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comfortable cottage still more comfortable. Seek *it, Mary, seek it, with all your heart, and with all your soul.
A CALL ON AN UNTIDY WOMAN. This will never do, Molly! Three times have I called upon you, and every time your house has made me think of a pig's sty. Just look at these chairs ; they cannot have been rubbed for a week; and see here, I could write my name on this table with my finger, it is so thickly covered with dust. It never will do to go on in this manner; there can be no comfort where things are so unclean, neither for yourself, you. husband, nor your children.
Molly. Ay, it is easy enough for those to talk who have, perhaps, people to help them, and money to buy soap, brushes, and brooms; but poor folks must do as well as they can. It is as much as I can do to get a bit and a drop for my children and myself; for my husband does but little to help me. If he comes home at night, he soon bounces out again, and sets off to the beer-shop.
Visitor. He cannot well do a worse thing, Molly; but are you quite sure that you do not persuade him to go there?
Molly. Me persuade him! No, indeed, I take care to rate him well for it, every day of his life.
Visitor. Yes; but the reason why he goes to the public-house is, perhaps, because he is happier there than he is at home. Now, an untidy house, and a scolding wife, are two things as likely as any that I know of, to persuade a man to go to the public-house. Come, Molly! try a different plan with your husband ; let him see that some attention is paid to him ; let him know that his comforts are considered; and let him look on his wife and his children without feeling angry at the one, or ashamed of the other. You may do wonders if you will, Molly; be advised ! be advised !
Molly. If I was to work like a negro, my husband would take no notice of it at all ; he would leave me to scrub my finger ends off, so that he could go down to the Bull, and set his back against the kitchen screen, with a mug of ale before him. He cares no more for me, than he does for that broken platter.
Visitor. Do not say so, Molly, do not say so; give him a kind word instead of rating him; stir up the fire, and sweep up the hearth; and if you do not make a different man of him in a month, I shall say that it is his fault, and not yours. Few men are too bad to be mended; and you may take my word for it, that the best
way to keep a man from the public-house, is to let him have a more comfortable place at home. I shall leave a little book with you that contains a few good hints, and I do not despair of seeing you and your husband reading it together, some night after he comes home from his work, in quietness, affection, and peace. Time is rolling on apace, Molly; the trees are either felled, or now growing, that will form our coffins, and which ever goes first to the grave—you, or your husband—the one that is left will feel sorrow for having given grief to the other. Take what I have said in good part; and may grace, mercy, and peace dwell in your habitation.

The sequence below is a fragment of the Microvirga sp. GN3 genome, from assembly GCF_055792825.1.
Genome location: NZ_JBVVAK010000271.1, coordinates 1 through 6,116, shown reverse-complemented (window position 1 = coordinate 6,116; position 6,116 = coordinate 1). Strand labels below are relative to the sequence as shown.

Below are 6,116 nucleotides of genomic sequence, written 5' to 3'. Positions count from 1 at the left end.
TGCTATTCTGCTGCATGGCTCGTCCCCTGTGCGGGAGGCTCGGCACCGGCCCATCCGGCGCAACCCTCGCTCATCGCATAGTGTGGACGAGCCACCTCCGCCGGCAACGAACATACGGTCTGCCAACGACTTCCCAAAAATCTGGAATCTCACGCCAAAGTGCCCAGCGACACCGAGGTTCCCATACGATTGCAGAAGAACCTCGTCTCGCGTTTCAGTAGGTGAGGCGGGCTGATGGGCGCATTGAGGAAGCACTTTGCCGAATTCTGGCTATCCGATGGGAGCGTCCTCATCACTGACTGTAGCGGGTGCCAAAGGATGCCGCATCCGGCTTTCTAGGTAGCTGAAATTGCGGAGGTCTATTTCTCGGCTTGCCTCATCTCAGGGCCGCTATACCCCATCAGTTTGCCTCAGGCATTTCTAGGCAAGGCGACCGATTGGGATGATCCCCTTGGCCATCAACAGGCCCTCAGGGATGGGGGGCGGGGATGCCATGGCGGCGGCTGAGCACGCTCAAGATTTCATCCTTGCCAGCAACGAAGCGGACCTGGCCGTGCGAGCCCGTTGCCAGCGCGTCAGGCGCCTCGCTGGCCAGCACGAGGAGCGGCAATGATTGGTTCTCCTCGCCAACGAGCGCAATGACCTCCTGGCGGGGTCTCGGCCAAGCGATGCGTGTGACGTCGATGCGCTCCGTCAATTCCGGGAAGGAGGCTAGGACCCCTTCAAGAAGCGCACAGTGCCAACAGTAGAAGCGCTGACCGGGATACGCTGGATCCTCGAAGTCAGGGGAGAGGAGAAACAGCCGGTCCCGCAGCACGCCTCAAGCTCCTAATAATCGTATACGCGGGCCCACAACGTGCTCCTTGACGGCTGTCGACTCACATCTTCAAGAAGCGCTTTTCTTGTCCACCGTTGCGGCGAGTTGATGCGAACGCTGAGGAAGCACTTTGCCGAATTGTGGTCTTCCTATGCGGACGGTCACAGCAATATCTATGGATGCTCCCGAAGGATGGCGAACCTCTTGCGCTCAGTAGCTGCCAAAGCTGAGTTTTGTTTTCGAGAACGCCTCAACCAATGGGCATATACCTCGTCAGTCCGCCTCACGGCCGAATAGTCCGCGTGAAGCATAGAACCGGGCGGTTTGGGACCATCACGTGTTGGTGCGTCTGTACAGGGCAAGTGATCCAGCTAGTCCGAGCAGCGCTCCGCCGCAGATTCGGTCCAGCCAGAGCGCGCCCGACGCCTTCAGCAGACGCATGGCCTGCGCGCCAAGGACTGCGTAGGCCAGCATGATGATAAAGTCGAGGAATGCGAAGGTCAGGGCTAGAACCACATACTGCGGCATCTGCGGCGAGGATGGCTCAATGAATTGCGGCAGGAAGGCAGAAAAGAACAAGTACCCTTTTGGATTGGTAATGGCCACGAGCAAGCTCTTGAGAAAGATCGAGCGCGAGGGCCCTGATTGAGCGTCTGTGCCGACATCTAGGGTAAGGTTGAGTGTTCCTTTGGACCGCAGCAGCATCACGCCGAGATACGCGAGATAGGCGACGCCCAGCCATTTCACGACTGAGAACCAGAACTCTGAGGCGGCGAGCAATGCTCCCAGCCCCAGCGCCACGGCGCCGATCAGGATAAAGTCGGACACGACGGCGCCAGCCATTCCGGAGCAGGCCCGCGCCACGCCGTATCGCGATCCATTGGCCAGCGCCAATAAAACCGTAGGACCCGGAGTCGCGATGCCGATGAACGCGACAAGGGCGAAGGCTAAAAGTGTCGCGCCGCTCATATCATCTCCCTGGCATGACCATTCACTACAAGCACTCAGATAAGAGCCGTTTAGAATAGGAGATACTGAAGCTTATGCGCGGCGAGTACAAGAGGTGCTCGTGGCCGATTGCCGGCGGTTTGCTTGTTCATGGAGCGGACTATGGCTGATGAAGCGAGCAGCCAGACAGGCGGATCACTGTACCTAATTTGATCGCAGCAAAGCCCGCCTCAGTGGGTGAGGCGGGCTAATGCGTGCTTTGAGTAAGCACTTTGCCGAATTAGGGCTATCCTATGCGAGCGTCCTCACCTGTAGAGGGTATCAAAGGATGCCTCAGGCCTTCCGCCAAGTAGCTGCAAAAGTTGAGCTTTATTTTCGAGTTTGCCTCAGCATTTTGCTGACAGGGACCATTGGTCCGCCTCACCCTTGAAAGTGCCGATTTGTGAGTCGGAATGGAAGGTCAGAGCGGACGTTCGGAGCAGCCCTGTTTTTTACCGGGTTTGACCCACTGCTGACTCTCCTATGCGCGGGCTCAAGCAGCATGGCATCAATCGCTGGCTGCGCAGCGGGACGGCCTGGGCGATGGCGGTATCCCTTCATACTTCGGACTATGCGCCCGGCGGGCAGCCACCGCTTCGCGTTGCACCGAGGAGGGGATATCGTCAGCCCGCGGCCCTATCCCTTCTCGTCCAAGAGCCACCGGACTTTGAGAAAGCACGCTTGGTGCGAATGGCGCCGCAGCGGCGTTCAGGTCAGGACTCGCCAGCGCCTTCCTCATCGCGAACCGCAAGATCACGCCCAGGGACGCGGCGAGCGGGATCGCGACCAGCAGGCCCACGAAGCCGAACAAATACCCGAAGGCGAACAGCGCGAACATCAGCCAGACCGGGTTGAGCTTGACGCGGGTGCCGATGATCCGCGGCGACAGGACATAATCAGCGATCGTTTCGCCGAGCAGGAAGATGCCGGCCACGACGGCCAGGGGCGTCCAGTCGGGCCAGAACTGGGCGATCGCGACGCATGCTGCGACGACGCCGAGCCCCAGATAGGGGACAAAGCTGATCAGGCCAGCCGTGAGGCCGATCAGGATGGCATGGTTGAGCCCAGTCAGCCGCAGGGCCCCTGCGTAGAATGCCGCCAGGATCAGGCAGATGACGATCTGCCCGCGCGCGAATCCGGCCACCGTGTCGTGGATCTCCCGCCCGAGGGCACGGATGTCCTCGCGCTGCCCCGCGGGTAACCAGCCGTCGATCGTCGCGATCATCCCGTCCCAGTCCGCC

A CALL ON A SABBATH IDLER. What! Donald Mac Pherson, neither shaved nor cleaned, though it is near two o'clock! The sabbath bells have rung in your ears, and several places of worship have been open around you, yet here you are, idly lounging about in your dirty clothes, reading a newspaper, neglecting your own soul, and forsaking the worship of Almighty God. Donald, if I could do you a kindness I would, but be persuaded to do one for yourself. Do “ remember the sabbath day to keep it holy,” Exod. xx. 8; for sabbath days are precious things. Have you never heard
that time is the stuff that life is made of," and can you tell that another sabbath will be yours ? Do not be content to go idling along to perdition; have pity upon yourself,
For he who scorns the day of rest
Regardless of his soul, .
And thunders loudly roll.
A Scotsman should bear in mind what has been done by his countrymen. The old covenanters of Scotland, in the midst of danger and death, bent their knees and lifted up their hearts to the God of their fathers, worshipping him in spirit and in truth. Ay, when surrounded by their enemies, persecuted and tormented; when wandering among mountains, and dens, and caves of the earth ; when hunted like wild beasts, . and slaughtered without mercy, they endured
all, and would neither part with the word of God, nor neglect the worship of God.
What would they have given, or rather what would they not have given, for the quiet sabbaths which you appear to despise! When they assembled, it was in the dreary wilderness. Their church had no walls but the rugged cliffs, and no roof but the blue sky of heaven. They were compelled, even on the Lord's day, to hold their swords in their hands, while they engaged in prayer and praise; for their hard-hearted and bloody-handed enemies were hovering about them; and the watchful sentinel was stationed on the lofty trag, to give timely warning of their approach. These covenanters would have died, rather than have forsaken the assembling of themselves together on the sabbath day.
Donald, awake from your guilty slumber, and think on what I am telling you; when the preacher, the grey-headed covenanter, with his hands uplifted, his hair waving in the winds, and his eye fixed on heaven, raised his voice in the silence of the solitary place, the whole congregation listened as with one heart and soul to catch the tidings of salvation that fell from his lips. And why did they listen so attentively? Why ?–because the love of God, and the grace of the Redeemer, were dearer to them than life; they loved the sound of the gospel of Christ more than they feared the furious blood-thirsty dragoons, whose horses' hoofs came rattling in their ears. O Donald ! if you were half as earnest as these covenanters in seeking salvation, you would not need to be told to “Remember the sabbath day to keep it holy,” Exod. xx. 8.